My grandson has been having nightmares, so I recently told him about dream-catchers. I also encouraged him to look his nightmares right in the eye and tell them loudly to go away. I explained that the reason the nightmares act so scary is because they’re afraid and must try hard to be courageous. They are confused and think that scaring us makes them more powerful. If we stand up and be fierce ourselves, they just go away because they are more afraid of us than we are of them. Later on, when he was afraid to go upstairs by himself, I made him stop and look all around at the darkened room. "Is there anything there," I asked. He took a few steps further, and I asked again. A few more steps and again came the same question. Each time, the answer was no. It was an "aha" moment.
There are many tricks to help children cope with the dark and their fears, but there is always some deep seated reason that they are afraid. When my second child was young, he suffered terribly from night terrors. He was afraid to go to bed and would wake up screaming in the middle of the night. His father and I tried everything. We talked to him about it. We did a sweep of his room. We burned sage and his dad even did a Native American inspired dance with a rattle, chanting as he went. We hung dream-catchers and had night lights. Nothing helped. No one was getting much sleep, and we were burning out fast.
I worked at The Albany Free School at the time, and we were hosting parent nights once a month at the school. A speaker would come each month to talk about parenting issues. One month we invited David Nevin, a prominent local child psychologist. After his presentation, we were invited to ask questions. My hand shot right up, and I asked about these nightmares. He explained that children are often afraid because they don't have clear and consistent limits. He asked about our rules at home. Then he asked if we both had the same rules and consequences and if we always followed through. Honestly, we both were pretty bad about limit setting at the time. I had come from a background of abuse with very strict rules and no room for me to be myself or even figure out who I was. I was determined not to repeat that pattern and was too lenient. My husband had come from an atmosphere of severe neglect, left to his own devices at a very early age and had no idea what limits were or how to go about enforcing them.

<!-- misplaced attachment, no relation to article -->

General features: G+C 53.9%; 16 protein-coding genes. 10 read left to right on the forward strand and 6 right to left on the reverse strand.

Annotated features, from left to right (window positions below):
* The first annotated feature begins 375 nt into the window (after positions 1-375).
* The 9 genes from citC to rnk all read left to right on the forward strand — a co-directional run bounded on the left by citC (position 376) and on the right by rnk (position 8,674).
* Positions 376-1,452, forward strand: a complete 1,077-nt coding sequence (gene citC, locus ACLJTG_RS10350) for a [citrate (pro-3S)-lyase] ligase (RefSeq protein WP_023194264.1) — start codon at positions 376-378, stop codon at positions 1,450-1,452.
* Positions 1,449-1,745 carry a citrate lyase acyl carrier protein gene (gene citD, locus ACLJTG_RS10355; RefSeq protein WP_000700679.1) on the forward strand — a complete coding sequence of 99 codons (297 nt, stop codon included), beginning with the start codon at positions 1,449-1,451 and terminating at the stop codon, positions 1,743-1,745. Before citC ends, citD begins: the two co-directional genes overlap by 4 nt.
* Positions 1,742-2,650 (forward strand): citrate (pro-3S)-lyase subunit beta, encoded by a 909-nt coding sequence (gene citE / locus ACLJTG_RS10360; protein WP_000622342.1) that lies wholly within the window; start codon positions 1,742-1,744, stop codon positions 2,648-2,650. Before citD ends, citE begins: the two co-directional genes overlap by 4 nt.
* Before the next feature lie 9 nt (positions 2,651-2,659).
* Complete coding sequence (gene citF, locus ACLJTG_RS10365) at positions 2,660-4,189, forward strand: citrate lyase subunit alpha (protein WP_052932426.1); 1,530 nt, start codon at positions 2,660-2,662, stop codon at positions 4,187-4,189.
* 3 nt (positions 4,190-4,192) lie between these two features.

After that night, we had a meeting and decided on some simple rules with consequences attached. It was important that we both agreed on them because we both needed to enforce them. It wasn't easy at first but did get easier over time. And it worked. It was like a miracle. I remember being amazed at how quickly things changed. The theory behind this is that children depend on us to keep them safe. When we are not setting clear limits, they feel unsafe. When we are not consistent and make exceptions, they're not sure they can trust us. If we are always changing the rules or negating them, they feel crazy. I don't know why I didn't get that on my own.
During my childhood, the rules constantly changed. Sometimes it was okay to finish a game and come home a few minutes after being called in. Other times, it was a grave offense, punishable by a leather belt. Sometimes my parents made up a rule on the spot with no previous warning and, once again, this new broken rule called for a belt. I grew up afraid and distrusting of my parents. Not wanting to do that to my own children, I made them feel unsafe in other ways. Even now, it's not always easy, but I've learned that I don't have to be cruel to maintain some order. It's in my expectations, my posture, the look on my face and my tone of voice. Because I love children, I demand good behavior from them, often without having to say a word. It is a loving and compassionate thing to teach them limits. It will also help them if they become parents themselves.
Here are some links to DIY Dream Catchers. The first one is made from a paper plate. The second one is a traditional Native American design. Good luck!
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